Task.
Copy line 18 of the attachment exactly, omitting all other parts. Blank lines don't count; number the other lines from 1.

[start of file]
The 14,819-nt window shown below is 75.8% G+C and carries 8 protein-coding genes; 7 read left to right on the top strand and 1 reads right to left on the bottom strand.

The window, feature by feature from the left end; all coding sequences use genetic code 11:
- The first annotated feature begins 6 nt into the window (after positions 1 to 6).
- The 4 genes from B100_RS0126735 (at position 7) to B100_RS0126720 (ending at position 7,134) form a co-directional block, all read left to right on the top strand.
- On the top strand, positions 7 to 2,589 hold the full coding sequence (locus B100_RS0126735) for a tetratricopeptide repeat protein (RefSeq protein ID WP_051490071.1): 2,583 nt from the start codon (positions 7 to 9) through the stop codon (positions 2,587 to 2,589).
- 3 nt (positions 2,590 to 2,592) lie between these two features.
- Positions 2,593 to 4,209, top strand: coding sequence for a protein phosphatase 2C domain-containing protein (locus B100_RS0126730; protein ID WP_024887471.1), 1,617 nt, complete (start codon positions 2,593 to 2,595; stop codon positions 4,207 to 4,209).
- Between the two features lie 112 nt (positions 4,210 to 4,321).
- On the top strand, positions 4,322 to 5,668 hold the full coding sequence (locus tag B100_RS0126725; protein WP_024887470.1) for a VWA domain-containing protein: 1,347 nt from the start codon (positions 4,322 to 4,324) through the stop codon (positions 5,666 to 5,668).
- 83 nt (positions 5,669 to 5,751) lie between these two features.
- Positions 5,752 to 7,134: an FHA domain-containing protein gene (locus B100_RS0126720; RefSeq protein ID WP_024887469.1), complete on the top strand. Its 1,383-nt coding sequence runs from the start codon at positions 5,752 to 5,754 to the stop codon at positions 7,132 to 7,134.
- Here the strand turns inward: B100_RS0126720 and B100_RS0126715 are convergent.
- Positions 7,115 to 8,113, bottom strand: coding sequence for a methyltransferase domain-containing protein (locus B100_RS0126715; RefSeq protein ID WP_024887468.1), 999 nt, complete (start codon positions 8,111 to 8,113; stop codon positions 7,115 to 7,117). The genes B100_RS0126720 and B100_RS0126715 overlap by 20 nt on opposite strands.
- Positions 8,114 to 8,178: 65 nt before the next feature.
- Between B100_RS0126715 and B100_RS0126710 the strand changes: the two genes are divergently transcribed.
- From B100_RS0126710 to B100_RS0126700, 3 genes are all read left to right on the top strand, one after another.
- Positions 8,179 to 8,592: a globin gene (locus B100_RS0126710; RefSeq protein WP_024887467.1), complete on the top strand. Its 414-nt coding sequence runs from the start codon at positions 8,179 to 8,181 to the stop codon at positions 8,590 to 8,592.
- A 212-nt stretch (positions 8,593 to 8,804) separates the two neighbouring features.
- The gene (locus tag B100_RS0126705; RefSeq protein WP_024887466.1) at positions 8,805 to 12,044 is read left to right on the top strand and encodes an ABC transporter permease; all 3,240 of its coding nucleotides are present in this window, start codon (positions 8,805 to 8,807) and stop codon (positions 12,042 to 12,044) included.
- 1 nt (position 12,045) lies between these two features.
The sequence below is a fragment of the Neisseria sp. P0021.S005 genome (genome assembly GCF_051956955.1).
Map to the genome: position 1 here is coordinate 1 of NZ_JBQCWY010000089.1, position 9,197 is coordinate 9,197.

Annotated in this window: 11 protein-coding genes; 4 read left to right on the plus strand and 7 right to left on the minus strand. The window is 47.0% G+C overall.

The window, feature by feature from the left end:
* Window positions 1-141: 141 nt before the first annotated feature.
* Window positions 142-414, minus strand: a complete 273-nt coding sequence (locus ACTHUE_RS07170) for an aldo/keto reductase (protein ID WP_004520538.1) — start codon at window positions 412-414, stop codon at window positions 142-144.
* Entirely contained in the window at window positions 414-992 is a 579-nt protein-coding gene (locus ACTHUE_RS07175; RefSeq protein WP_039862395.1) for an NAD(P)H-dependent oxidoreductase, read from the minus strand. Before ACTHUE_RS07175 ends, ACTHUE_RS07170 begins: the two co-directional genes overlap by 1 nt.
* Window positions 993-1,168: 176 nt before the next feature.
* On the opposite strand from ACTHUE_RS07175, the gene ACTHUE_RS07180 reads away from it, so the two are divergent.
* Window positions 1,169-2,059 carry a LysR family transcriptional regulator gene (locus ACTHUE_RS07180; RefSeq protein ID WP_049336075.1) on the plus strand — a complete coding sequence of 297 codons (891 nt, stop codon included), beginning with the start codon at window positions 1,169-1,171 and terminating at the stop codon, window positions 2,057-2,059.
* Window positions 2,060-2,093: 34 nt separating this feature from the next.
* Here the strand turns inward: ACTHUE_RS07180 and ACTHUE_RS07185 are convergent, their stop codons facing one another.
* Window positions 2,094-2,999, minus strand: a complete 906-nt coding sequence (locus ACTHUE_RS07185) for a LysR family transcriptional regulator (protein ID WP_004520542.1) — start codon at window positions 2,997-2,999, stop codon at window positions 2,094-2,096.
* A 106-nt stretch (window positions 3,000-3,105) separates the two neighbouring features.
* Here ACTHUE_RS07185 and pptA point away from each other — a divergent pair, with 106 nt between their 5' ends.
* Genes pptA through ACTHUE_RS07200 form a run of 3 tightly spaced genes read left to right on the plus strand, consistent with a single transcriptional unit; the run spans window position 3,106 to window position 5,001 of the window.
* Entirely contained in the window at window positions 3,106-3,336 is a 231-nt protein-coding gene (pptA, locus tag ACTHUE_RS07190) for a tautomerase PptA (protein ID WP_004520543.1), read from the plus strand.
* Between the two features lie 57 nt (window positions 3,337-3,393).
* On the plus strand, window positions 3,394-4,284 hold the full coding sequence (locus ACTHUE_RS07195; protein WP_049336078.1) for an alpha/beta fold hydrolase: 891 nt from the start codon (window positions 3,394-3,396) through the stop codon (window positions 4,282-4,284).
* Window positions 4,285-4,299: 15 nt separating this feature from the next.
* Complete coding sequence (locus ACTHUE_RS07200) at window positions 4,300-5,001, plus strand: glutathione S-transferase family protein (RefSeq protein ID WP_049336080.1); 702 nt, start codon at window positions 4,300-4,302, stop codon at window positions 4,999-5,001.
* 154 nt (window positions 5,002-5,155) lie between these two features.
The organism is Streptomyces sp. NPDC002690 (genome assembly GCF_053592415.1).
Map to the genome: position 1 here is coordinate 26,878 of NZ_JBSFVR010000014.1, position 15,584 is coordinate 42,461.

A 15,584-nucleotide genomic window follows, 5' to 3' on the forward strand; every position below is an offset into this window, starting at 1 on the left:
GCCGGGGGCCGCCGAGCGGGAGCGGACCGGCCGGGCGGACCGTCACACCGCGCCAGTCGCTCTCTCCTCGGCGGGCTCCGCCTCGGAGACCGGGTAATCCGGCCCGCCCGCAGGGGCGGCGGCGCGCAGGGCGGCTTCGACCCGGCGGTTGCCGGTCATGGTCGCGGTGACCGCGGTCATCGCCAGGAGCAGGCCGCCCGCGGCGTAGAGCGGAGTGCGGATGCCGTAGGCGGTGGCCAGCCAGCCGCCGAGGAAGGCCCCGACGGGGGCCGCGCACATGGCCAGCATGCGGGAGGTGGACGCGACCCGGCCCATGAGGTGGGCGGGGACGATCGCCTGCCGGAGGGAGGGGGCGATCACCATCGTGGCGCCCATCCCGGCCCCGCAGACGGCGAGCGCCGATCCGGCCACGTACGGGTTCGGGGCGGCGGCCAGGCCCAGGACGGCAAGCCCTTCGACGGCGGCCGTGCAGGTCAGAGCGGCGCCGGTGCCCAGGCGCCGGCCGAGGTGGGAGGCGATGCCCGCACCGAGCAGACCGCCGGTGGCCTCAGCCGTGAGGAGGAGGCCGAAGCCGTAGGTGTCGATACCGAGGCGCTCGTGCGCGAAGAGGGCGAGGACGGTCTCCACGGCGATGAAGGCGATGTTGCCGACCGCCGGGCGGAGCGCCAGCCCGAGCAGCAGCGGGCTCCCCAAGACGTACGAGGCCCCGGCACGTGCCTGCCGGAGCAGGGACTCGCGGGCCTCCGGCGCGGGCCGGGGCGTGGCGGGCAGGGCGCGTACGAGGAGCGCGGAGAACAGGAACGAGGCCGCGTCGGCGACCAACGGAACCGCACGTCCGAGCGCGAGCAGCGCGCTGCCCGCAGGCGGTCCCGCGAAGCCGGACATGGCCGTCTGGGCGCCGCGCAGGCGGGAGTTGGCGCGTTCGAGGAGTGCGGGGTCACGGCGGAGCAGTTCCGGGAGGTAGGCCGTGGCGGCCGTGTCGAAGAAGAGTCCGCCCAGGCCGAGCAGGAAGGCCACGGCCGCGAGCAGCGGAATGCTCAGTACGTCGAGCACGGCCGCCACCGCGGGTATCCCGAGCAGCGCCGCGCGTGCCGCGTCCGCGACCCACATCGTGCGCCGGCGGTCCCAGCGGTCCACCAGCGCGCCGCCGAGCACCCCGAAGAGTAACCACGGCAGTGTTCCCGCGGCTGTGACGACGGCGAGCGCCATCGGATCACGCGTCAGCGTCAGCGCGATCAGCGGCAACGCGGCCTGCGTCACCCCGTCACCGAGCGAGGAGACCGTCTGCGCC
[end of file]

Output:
- A 212-nt stretch (positions 8,593 to 8,804) separates the two neighbouring features.